The flexibility of ontologies to represent many types of relationships between concepts allows a detailed multidimensional classification of information.
Ontologies are large, complex designs that are typically used to describe a specific domain of knowledge. These are typically not the kinds of projects that a single UXer does alone, as they are often the work of a team of ontologists, taxonomists, software developers, and domain experts. However, it is important to know them and their relationship with taxonomies. Especially when working in academic areas or Semantic Web projects, you are likely to come across ontologies, so it is helpful for a UX professional to understand what they are.
Construction of a taxonomy
Creating a taxonomy from scratch is quite a complex process, and the full details of how to do it are beyond the scope of this article, but there are some common themes on how to proceed regardless of project type. It's okay to start small, and a taxonomy doesn't have to be a multi-year project; simply having a small set of themes that you consistently map to your background content is a good start!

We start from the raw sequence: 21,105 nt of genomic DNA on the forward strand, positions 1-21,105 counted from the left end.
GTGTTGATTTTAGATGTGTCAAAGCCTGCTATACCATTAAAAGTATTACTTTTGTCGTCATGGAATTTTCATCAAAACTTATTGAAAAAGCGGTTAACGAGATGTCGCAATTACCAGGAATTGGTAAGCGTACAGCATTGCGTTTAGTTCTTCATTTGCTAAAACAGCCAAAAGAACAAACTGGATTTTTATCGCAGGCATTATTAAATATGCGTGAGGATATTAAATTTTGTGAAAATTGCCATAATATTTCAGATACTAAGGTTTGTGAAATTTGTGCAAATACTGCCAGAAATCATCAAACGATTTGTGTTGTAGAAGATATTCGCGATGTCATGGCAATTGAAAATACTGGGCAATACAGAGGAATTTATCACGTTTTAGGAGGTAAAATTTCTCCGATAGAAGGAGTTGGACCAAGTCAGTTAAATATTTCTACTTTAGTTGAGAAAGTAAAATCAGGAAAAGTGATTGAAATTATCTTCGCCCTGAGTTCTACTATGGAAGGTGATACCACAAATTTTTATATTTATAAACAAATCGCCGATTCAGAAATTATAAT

- Inventory and review your contentto start. You cannot organize anything without knowing what you are going to organize.
- See if there is a standard taxonomyAvailable first for your industry or domain. If there is an existing taxonomy, you can get a big advantage: you may need to adapt it to your specific context, but this can save you a lot of work. Note that the cost of existing taxonomies varies: some are free and open source, others are quite expensive and require a license. A good starting point is to checkBARTOC.orgto see what is available.